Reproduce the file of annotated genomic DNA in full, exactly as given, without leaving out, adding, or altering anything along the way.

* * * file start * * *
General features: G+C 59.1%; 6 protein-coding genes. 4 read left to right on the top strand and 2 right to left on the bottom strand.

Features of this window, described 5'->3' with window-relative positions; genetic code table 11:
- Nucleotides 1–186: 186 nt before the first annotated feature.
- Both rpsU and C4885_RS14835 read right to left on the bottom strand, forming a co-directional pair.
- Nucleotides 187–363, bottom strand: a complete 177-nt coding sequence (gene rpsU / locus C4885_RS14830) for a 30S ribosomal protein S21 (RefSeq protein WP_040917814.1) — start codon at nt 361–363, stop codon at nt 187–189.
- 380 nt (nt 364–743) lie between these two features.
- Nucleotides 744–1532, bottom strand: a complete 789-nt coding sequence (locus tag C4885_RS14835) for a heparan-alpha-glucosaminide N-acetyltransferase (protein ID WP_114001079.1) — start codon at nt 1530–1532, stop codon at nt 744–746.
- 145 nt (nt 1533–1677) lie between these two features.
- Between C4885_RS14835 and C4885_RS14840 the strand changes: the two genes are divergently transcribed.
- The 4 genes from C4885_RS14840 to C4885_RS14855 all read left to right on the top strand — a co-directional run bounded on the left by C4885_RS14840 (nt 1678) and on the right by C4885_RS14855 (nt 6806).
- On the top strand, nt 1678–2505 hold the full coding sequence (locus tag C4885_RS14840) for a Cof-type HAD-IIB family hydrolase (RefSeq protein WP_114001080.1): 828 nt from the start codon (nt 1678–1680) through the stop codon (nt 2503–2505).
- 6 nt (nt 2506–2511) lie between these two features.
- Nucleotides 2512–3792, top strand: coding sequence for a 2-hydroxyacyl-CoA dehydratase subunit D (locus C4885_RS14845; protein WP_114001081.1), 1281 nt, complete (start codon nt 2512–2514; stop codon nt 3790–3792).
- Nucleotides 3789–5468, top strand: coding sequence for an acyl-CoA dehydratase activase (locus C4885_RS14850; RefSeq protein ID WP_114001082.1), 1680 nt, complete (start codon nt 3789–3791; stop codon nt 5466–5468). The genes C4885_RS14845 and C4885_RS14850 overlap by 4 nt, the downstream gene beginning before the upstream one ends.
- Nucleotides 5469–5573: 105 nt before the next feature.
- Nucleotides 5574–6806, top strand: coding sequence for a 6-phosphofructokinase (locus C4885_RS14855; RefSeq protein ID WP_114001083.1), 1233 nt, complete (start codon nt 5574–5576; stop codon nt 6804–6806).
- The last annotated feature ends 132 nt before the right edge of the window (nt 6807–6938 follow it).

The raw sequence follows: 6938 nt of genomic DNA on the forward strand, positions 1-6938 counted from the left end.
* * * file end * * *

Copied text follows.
General features: G+C 59.1%; 6 protein-coding genes. 4 read left to right on the top strand and 2 right to left on the bottom strand.

Features of this window, described 5'->3' with window-relative positions; genetic code table 11:
- Nucleotides 1–186: 186 nt before the first annotated feature.
- Both rpsU and C4885_RS14835 read right to left on the bottom strand, forming a co-directional pair.
- Nucleotides 187–363, bottom strand: a complete 177-nt coding sequence (gene rpsU / locus C4885_RS14830) for a 30S ribosomal protein S21 (RefSeq protein WP_040917814.1) — start codon at nt 361–363, stop codon at nt 187–189.
- 380 nt (nt 364–743) lie between these two features.
- Nucleotides 744–1532, bottom strand: a complete 789-nt coding sequence (locus tag C4885_RS14835) for a heparan-alpha-glucosaminide N-acetyltransferase (protein ID WP_114001079.1) — start codon at nt 1530–1532, stop codon at nt 744–746.
- 145 nt (nt 1533–1677) lie between these two features.
- Between C4885_RS14835 and C4885_RS14840 the strand changes: the two genes are divergently transcribed.
- The 4 genes from C4885_RS14840 to C4885_RS14855 all read left to right on the top strand — a co-directional run bounded on the left by C4885_RS14840 (nt 1678) and on the right by C4885_RS14855 (nt 6806).
- On the top strand, nt 1678–2505 hold the full coding sequence (locus tag C4885_RS14840) for a Cof-type HAD-IIB family hydrolase (RefSeq protein WP_114001080.1): 828 nt from the start codon (nt 1678–1680) through the stop codon (nt 2503–2505).
- 6 nt (nt 2506–2511) lie between these two features.
- Nucleotides 2512–3792, top strand: coding sequence for a 2-hydroxyacyl-CoA dehydratase subunit D (locus C4885_RS14845; protein WP_114001081.1), 1281 nt, complete (start codon nt 2512–2514; stop codon nt 3790–3792).
- Nucleotides 3789–5468, top strand: coding sequence for an acyl-CoA dehydratase activase (locus C4885_RS14850; RefSeq protein ID WP_114001082.1), 1680 nt, complete (start codon nt 3789–3791; stop codon nt 5466–5468). The genes C4885_RS14845 and C4885_RS14850 overlap by 4 nt, the downstream gene beginning before the upstream one ends.
- Nucleotides 5469–5573: 105 nt before the next feature.
- Nucleotides 5574–6806, top strand: coding sequence for a 6-phosphofructokinase (locus C4885_RS14855; RefSeq protein ID WP_114001083.1), 1233 nt, complete (start codon nt 5574–5576; stop codon nt 6804–6806).
- The last annotated feature ends 132 nt before the right edge of the window (nt 6807–6938 follow it).

The raw sequence follows: 6938 nt of genomic DNA on the forward strand, positions 1-6938 counted from the left end.